wracking her body.
“What’s your name?”
His voice had a low timbre that was somehow calming. They probably taught the
technique in cop school. She tried to see beyond the blinding light but
couldn’t make out his features. “My name is Emma, and this is my property.” She
paused. “Can I put my hands down?”
She’d never felt more vulnerable in her life when the cop ignored her question
and moved behind her. She tensed as he gripped her wrists with one warm hand
and conducted a quick pat down with the other. “Is there anyone with you?”
Her heart beating so hard it was a wonder she didn’t pass out. Emma conducted a
fast internal debate on whether to admit there was no one else, but realized
she had no choice. She was alone. “It’s just me.”
The unyielding presence behind her made her hyperaware. The creak of the
leather cop belt, the hiss of his radio, even the scuff of his boots on gravel
brought back frightening flashes of memory that served to reinforce that she
was at his mercy. And that this could go very, very badly for her. To the
depths of her soul, Emma hated feeling so vulnerable.
He released her clasped hands and moved to stand in front of her. Angling the
flashlight so it wasn’t shining directly in her face, he stood back, watchful.
A stillness settled over him. He stared at her, making her aware of the pull of
his gaze. After a long, arrested moment he appeared to gather himself.
“You can lower your hands now. Sit down on the steps.” He pulled the radio off
his belt, low voice reporting his location and situation, then strode back to
his vehicle to open the rear door.
Sinking onto the porch steps, Emma watched as he leaned inside to retrieve
something, then moved to the driver’s door to reach in and flip off the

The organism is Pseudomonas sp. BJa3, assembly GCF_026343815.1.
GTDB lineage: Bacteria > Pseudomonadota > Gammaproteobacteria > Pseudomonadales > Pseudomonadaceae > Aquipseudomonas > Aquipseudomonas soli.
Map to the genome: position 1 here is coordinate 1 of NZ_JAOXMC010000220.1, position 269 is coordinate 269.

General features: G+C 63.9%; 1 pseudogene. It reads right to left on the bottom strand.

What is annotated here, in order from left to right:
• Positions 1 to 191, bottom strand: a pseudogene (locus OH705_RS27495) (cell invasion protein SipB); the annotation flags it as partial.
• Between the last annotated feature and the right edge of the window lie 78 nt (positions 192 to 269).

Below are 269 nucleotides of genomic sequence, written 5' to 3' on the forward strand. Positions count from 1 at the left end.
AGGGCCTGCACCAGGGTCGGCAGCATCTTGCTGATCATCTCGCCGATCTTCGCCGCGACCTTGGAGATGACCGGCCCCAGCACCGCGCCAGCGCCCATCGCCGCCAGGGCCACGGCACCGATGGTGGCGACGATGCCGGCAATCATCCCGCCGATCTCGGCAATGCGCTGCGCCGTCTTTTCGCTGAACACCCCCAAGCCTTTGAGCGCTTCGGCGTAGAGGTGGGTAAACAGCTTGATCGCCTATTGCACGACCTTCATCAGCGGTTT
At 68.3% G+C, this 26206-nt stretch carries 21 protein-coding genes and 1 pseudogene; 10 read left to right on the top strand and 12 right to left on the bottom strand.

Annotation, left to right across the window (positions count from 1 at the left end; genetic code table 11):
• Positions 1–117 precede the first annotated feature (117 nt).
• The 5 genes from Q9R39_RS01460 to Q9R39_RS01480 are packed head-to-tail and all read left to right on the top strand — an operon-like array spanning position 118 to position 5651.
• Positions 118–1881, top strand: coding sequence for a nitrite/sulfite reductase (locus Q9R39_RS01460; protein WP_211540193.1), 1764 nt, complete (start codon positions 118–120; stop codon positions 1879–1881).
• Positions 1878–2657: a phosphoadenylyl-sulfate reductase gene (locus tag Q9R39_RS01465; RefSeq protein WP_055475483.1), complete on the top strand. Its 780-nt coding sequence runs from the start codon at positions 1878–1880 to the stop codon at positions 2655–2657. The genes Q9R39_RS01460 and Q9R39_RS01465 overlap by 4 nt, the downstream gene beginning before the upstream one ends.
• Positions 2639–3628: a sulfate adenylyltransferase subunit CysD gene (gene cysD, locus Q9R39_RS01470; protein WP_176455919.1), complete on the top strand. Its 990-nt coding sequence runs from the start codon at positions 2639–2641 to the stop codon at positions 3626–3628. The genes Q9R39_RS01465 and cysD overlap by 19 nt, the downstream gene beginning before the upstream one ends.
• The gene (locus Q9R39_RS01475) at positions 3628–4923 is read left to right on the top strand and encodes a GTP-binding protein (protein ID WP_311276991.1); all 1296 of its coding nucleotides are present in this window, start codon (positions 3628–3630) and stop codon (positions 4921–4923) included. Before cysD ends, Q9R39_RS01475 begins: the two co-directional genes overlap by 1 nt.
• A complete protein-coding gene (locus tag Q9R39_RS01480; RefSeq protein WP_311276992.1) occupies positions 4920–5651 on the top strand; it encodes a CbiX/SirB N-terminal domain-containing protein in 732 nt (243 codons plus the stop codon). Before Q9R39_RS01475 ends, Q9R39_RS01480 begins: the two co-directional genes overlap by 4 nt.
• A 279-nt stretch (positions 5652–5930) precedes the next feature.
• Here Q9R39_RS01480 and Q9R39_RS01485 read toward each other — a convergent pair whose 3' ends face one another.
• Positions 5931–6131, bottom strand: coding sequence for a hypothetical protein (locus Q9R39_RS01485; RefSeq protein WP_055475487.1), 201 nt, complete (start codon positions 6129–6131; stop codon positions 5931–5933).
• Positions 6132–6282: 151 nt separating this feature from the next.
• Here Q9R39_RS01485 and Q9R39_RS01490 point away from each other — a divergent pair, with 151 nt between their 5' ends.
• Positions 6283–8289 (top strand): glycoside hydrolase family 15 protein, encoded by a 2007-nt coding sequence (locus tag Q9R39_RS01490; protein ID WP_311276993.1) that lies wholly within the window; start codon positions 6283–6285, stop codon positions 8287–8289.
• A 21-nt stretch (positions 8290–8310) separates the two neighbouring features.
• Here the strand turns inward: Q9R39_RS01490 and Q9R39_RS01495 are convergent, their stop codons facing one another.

headlights. His radio buzzed and he paused to respond. He had the sure,
economical movements of a supremely self-confident man.
The dome light of the SUV lit him from the side, showing a strong profile. His
eyes were on her but he was a good thirty feet away. He responded to the radio
and took his gaze off her to lean farther into the vehicle.
Watching him warily, Emma thought briefly, insanely, of running. She could do
it. Just slip into the darkness and find safety in the trees. But that would be
madness. So far he’d done nothing threatening, other than being a cop, and,
more importantly, she hadn’t done anything wrong. But having the legal right to
be here sure didn’t make her feel any safer.
“Don’t even think about it.”
Emma startled, looking up to find him staring at her across the distance.
Great, the cop was a mind reader.
National Readers’ Choice Award winner for her novel, Solitary
Man, Diane Benefiel has been an avid reader all her life. She
enjoys a wide range of genres, from westerns to fantasy to mysteries, but
romance has always been a favorite. She writes what she loves best to read
– emotional, heart-gripping romantic suspense novels. She likes writing
romantic suspense because she can put the hero and heroine in all sorts of
predicaments that they have to work together to overcome.
A native Southern Californian, Diane enjoys nothing better than summer.
For a high school history teacher, summer means a break from teenagers, and
summer allows her to spend her early mornings immersed in her current writing
project. With both kids living out of the house, in addition to writing, she
enjoys camping and gardening with her husband. Diane loves hearing from her